In case you didn't notice, the Los Angeles Beckhams -- sorry, Galaxy -- are making a last-ditch effort to crash the MLS playoff party. They've won three in a row, including two road victories last week over Kansas City and Columbus, both teams that are flailing for their own playoff lives.
L.A. now sits six points behind Chicago for the coveted eighth spot in the playoffs. Here's one observer who hopes they don't make it.
Full disclosure: My brother, Alexi, is the president of the Galaxy. To wit, you would think I'd be rooting for the Galaxy to make the playoffs, if only to make sure Thanksgiving dinner went off without a full-scale brawl like last year. (It had to do with Ugo Ihemelu. It was an ugly scene.)
But soccer is thicker than blood. Or something like that.
The truth is, with this year's arrival of David Beckham, the Galaxy had a golden chance to prove to the world that MLS is ready for prime time. L.A. was the vanguard of the new and improved DP'ed MLS, with high-priced celebrity players blending in with role players who, despite their relative anonymity, possess the ability and tactical awareness to compete with and against the best.
Sure, L.A. wasn't going to beat the Barcelonas and Arsenals of the world, but at least it could prove that MLS had moved beyond the deer-in-the-headlights stage of development. Right?
Well, that was the hope. Instead, the Gals melted under the glare of the "Beckham Cam." (To that point, the media, myself included at times, haven't fared much better. Ludicrous panderings like the Beckham Cam reminded me of papal visits to Brazil.)
But for the past month or so, Beckham has been out with an injured knee. (Now, he's in England caring for his ailing father. Get well soon, Becks père.) And his teammates have found their form. It hasn't been pretty, but they've gotten some good results.
Landon Donovan has started playing like Landon Donovan, Chris Klein has shown his class, and the back line -- led by youngsters Ty Harden and Mike Randolph -- has battened down the hatches and started actually playing good defense. Even goalkeeper Joe Cannon, after several howlers, has shaved his ridiculous made-for-TV whiskers and gotten back to making saves.
In other words, now that the world is no longer watching -- or, more correctly, is taking a break while Becks sits -- the Galaxy are playing well. "It's so nice to have the pressure off when David is not around," is a common refrain in the L.A. camp right now.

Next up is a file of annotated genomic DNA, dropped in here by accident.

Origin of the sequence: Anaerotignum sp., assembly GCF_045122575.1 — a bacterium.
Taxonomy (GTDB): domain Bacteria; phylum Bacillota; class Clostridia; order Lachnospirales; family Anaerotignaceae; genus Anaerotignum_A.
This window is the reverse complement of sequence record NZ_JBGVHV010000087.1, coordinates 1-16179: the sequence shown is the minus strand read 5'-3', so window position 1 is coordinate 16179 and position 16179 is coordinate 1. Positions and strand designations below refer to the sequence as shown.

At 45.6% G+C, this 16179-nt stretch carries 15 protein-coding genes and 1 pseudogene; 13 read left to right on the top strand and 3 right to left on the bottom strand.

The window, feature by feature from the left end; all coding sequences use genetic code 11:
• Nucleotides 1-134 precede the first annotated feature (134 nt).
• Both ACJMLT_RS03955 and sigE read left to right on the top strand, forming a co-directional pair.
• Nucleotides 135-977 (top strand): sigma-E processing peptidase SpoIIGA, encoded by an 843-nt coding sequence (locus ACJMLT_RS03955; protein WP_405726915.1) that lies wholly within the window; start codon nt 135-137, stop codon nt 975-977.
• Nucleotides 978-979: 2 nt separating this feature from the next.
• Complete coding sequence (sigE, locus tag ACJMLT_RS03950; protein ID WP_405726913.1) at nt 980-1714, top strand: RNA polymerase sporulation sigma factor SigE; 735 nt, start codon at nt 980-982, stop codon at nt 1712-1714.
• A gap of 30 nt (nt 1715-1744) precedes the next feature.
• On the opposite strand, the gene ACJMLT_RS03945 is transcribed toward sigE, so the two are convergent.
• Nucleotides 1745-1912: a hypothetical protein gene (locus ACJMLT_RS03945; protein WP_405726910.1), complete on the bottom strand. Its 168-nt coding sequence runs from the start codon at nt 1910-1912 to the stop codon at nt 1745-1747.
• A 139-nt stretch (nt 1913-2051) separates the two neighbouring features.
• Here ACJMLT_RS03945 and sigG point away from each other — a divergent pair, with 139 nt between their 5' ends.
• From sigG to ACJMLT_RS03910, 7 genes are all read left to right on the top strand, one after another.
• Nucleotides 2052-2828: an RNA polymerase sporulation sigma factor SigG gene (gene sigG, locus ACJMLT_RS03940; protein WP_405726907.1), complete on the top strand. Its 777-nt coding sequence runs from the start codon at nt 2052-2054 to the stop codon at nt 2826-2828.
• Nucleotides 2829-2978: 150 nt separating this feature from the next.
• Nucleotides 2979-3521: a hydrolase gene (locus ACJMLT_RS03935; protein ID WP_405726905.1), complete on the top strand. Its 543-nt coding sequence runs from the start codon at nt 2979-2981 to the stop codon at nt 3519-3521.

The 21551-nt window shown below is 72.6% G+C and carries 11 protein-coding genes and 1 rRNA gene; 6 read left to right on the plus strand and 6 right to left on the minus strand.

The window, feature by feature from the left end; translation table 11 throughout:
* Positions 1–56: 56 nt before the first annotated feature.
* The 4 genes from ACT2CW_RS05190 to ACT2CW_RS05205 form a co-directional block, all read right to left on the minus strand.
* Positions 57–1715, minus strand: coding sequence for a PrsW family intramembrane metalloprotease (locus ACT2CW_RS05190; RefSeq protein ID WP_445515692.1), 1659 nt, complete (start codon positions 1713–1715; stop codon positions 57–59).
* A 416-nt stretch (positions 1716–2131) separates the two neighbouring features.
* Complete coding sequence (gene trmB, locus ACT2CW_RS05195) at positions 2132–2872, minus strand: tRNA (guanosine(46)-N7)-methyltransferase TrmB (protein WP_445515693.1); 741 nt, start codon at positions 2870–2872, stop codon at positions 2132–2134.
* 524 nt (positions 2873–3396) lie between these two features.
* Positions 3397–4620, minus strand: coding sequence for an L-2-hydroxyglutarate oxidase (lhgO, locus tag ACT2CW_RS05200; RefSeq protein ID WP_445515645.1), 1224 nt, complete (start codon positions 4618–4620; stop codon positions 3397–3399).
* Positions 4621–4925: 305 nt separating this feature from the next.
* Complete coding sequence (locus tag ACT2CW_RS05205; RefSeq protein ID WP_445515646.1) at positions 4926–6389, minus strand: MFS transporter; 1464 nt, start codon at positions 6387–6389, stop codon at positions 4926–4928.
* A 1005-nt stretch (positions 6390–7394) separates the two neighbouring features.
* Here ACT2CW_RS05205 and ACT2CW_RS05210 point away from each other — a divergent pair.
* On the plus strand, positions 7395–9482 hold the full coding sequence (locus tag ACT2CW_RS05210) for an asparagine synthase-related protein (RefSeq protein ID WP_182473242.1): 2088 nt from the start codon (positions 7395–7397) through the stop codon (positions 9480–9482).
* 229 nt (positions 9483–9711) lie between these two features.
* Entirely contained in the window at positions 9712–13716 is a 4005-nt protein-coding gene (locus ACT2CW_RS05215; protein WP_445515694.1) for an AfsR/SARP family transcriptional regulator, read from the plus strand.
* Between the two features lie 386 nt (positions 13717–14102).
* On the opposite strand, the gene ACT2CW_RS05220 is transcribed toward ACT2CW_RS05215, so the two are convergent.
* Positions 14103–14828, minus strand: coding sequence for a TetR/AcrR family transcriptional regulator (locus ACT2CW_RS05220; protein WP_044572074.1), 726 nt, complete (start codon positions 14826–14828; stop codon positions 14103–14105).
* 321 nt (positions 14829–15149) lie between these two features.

Those words make me cringe like when I hear someone in a Porsche miss a gear. They break my heart a little.
Because this is the new order in MLS: big names who bring big pressure. They bring klieg lights and paparazzi and reporters from far afield and silly Beckham cams. The players -- and the coaches -- have to figure out how to deal with it all. If they don't, there's always the USL.
The DPs that have come to MLS are here to make the league better. Beckham has done that. He's a fantastic player who can help L.A. when he's healthy. Cuauhtémoc Blanco has done the same thing for the Chicago Fire.
Difference is, Chicago's players haven't crumbled in the Blanco spotlight. They've stepped it up. For example, Chad Barrett has made huge leaps this season. He's having a career year, with six goals so far, benefiting from Blanco's visionary passing abilities and learning from Mexican legend how and when to make his runs.
In L.A., obviously, the Galaxy players haven't had as much on-the-field time with Beckham as the Chicago guys have had with Blanco. Heck, I'm not even sure Becks has trained with the full squad more than once. But either way, the Galaxy choked and failed to play up to their abilities and the world's expectations even when Becks was on the bench. And when I say "the Galaxy," I mean the entire club -- president to water boy. OK, maybe the water boy had his A-game going.
Now, if the Galaxy make the playoffs, I will congratulate their president, if only in the name of Thanksgiving civility. It will be a bittersweet congratulation.
Because a Beckham-less Galaxy playoff berth will only prove that MLS is not ready. That they are in over their heads with this DP stuff because the rest of the players aren't capable of rising to the occasion when the world is watching.